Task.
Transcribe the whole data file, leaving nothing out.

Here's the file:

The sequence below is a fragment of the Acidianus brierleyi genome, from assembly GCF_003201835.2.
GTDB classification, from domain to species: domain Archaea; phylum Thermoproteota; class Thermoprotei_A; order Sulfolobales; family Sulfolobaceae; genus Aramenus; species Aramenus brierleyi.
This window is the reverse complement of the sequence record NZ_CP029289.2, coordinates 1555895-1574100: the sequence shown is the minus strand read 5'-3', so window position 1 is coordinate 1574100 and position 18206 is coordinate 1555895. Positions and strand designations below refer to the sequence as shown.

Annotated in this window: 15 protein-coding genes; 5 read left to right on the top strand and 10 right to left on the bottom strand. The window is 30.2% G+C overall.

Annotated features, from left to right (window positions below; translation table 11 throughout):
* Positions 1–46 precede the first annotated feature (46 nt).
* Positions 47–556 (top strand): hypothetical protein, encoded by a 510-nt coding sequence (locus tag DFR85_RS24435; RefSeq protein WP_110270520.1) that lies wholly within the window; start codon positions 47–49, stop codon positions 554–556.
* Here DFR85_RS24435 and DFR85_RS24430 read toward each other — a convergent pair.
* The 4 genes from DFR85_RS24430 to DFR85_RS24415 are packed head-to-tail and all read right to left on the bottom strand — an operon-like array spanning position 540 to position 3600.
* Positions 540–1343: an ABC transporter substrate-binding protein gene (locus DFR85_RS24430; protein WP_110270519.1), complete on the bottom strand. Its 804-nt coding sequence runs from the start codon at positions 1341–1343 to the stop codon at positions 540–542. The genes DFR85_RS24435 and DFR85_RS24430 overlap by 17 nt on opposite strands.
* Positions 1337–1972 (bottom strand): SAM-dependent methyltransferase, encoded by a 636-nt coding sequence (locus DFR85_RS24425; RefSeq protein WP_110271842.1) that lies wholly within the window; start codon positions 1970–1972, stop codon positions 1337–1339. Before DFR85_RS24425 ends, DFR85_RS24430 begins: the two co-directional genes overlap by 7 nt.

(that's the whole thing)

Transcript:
The sequence below is a fragment of the Acidianus brierleyi genome, from assembly GCF_003201835.2.
GTDB classification, from domain to species: domain Archaea; phylum Thermoproteota; class Thermoprotei_A; order Sulfolobales; family Sulfolobaceae; genus Aramenus; species Aramenus brierleyi.
This window is the reverse complement of the sequence record NZ_CP029289.2, coordinates 1555895-1574100: the sequence shown is the minus strand read 5'-3', so window position 1 is coordinate 1574100 and position 18206 is coordinate 1555895. Positions and strand designations below refer to the sequence as shown.

Annotated in this window: 15 protein-coding genes; 5 read left to right on the top strand and 10 right to left on the bottom strand. The window is 30.2% G+C overall.

Annotated features, from left to right (window positions below; translation table 11 throughout):
* Positions 1–46 precede the first annotated feature (46 nt).
* Positions 47–556 (top strand): hypothetical protein, encoded by a 510-nt coding sequence (locus tag DFR85_RS24435; RefSeq protein WP_110270520.1) that lies wholly within the window; start codon positions 47–49, stop codon positions 554–556.
* Here DFR85_RS24435 and DFR85_RS24430 read toward each other — a convergent pair.
* The 4 genes from DFR85_RS24430 to DFR85_RS24415 are packed head-to-tail and all read right to left on the bottom strand — an operon-like array spanning position 540 to position 3600.
* Positions 540–1343: an ABC transporter substrate-binding protein gene (locus DFR85_RS24430; protein WP_110270519.1), complete on the bottom strand. Its 804-nt coding sequence runs from the start codon at positions 1341–1343 to the stop codon at positions 540–542. The genes DFR85_RS24435 and DFR85_RS24430 overlap by 17 nt on opposite strands.
* Positions 1337–1972 (bottom strand): SAM-dependent methyltransferase, encoded by a 636-nt coding sequence (locus DFR85_RS24425; RefSeq protein WP_110271842.1) that lies wholly within the window; start codon positions 1970–1972, stop codon positions 1337–1339. Before DFR85_RS24425 ends, DFR85_RS24430 begins: the two co-directional genes overlap by 7 nt.